BPS analyzing new state metrics to safely move to in-person learning

As some special education students returned to schools in-person this week, Supt. Brenda Cassellius said they are taking a hard look at Gov. Charlie Baker’s call to return students to school, and just how new metrics might work in helping that happen.

     Across the district, parents have grown weary of remote learning. The most vulnerable special education students on Monday returned to the Carter School (South End), the McKinley School (South End) and the Horace Mann School for the Deaf and Hard of Hearing (Allston), and Cassellius said they could have an update soon on a plan to move forward with all students.

     “We continue to meet with School Leaders and district and union leadership to discuss the best way to return to in-person learning,” she wrote in a letter to parents. “We have heard from many of you that while remote learning has greatly improved, for many students in-person learning is the best approach. We are committed to reopening school buildings as soon as we can, in collaboration with the City and our partners. We have launched a Task Force—which includes School Leaders, Boston Teachers Union (BTU), parent, student, and district representatives—that is advising on plans for safely reopening schools. We remain in close contact with BPHC as we continue working to ensure our health and safety readiness matches all emerging science and updated guidance.”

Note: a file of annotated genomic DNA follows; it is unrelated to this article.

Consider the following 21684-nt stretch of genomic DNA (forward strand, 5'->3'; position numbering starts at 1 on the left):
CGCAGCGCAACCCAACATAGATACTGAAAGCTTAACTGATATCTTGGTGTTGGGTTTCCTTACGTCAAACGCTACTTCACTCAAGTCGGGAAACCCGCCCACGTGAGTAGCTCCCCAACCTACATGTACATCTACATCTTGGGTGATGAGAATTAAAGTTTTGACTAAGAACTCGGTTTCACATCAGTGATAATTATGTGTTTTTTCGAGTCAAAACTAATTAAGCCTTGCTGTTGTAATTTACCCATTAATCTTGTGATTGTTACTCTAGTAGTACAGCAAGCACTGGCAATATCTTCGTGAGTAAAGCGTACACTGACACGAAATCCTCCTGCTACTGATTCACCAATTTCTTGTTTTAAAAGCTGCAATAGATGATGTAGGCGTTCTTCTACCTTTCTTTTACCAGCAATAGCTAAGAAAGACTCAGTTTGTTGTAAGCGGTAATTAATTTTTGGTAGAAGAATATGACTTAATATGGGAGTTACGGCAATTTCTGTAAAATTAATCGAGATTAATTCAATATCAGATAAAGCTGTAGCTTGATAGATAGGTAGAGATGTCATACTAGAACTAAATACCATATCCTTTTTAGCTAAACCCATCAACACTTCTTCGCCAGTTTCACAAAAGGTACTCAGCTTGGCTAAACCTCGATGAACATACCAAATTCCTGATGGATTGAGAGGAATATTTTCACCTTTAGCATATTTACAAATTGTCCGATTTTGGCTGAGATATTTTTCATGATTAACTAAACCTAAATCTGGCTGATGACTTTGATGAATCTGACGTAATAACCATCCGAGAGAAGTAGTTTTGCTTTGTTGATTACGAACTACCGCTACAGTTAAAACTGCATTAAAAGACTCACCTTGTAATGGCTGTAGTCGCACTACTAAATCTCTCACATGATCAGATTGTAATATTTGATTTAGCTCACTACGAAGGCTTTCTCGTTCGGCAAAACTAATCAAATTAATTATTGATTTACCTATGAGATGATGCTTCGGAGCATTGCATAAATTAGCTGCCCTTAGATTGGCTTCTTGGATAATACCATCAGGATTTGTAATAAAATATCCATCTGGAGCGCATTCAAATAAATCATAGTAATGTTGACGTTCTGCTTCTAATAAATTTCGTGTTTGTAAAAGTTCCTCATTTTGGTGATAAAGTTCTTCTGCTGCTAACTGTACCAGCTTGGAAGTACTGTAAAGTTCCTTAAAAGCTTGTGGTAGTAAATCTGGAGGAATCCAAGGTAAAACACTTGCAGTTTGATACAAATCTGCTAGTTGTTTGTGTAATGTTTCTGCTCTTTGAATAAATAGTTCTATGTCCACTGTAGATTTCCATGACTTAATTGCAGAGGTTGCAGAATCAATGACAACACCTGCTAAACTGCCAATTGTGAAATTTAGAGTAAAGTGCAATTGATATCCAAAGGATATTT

That Task Force and the district will look at new guidance from the state that was released almost two weeks ago and changed up how high-risk, or red, communities were calculated.

     “Governor Baker, Secretary Peyser, and Commissioner Riley released new guidelines on Friday afternoon that outlined the state’s new approach to calculating and reporting public health data,” she wrote. “They also challenged school districts to return as many students to in-person learning as quickly as possible.”

     She said the Boston Public Health Commission (BPHC) is closely reviewing the state’s new approach to measuring infection rates and their impact on a school’s ability to welcome students and staff into the building.

     “We still have work to do to fully understand their new calculation,” she wrote.

            An update is expected sometime this week, or early next week.

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